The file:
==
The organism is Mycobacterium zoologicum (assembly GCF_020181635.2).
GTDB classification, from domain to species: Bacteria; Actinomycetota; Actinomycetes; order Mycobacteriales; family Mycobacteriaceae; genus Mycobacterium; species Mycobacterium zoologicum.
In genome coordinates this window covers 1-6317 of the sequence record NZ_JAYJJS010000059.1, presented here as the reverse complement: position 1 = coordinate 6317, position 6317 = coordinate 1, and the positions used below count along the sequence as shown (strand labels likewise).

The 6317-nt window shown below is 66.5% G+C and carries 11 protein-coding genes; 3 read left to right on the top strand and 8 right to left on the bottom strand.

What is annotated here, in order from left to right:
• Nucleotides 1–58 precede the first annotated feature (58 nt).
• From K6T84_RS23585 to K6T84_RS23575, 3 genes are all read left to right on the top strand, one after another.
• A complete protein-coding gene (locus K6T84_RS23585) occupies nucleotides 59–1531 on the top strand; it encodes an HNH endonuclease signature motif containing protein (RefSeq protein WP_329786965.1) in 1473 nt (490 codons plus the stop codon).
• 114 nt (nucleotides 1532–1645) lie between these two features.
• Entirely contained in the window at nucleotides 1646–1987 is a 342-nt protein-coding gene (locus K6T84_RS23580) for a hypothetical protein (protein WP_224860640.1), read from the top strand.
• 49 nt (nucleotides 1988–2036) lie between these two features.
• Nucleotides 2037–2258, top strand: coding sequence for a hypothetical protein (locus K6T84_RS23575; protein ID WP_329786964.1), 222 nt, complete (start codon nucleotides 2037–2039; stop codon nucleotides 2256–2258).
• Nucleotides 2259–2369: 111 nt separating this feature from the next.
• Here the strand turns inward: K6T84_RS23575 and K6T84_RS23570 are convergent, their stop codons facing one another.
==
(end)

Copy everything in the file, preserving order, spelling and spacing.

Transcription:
The organism is Mycobacterium zoologicum (assembly GCF_020181635.2).
GTDB classification, from domain to species: Bacteria; Actinomycetota; Actinomycetes; order Mycobacteriales; family Mycobacteriaceae; genus Mycobacterium; species Mycobacterium zoologicum.
In genome coordinates this window covers 1-6317 of the sequence record NZ_JAYJJS010000059.1, presented here as the reverse complement: position 1 = coordinate 6317, position 6317 = coordinate 1, and the positions used below count along the sequence as shown (strand labels likewise).

The 6317-nt window shown below is 66.5% G+C and carries 11 protein-coding genes; 3 read left to right on the top strand and 8 right to left on the bottom strand.

What is annotated here, in order from left to right:
• Nucleotides 1–58 precede the first annotated feature (58 nt).
• From K6T84_RS23585 to K6T84_RS23575, 3 genes are all read left to right on the top strand, one after another.
• A complete protein-coding gene (locus K6T84_RS23585) occupies nucleotides 59–1531 on the top strand; it encodes an HNH endonuclease signature motif containing protein (RefSeq protein WP_329786965.1) in 1473 nt (490 codons plus the stop codon).
• 114 nt (nucleotides 1532–1645) lie between these two features.
• Entirely contained in the window at nucleotides 1646–1987 is a 342-nt protein-coding gene (locus K6T84_RS23580) for a hypothetical protein (protein WP_224860640.1), read from the top strand.
• 49 nt (nucleotides 1988–2036) lie between these two features.
• Nucleotides 2037–2258, top strand: coding sequence for a hypothetical protein (locus K6T84_RS23575; protein ID WP_329786964.1), 222 nt, complete (start codon nucleotides 2037–2039; stop codon nucleotides 2256–2258).
• Nucleotides 2259–2369: 111 nt separating this feature from the next.
• Here the strand turns inward: K6T84_RS23575 and K6T84_RS23570 are convergent, their stop codons facing one another.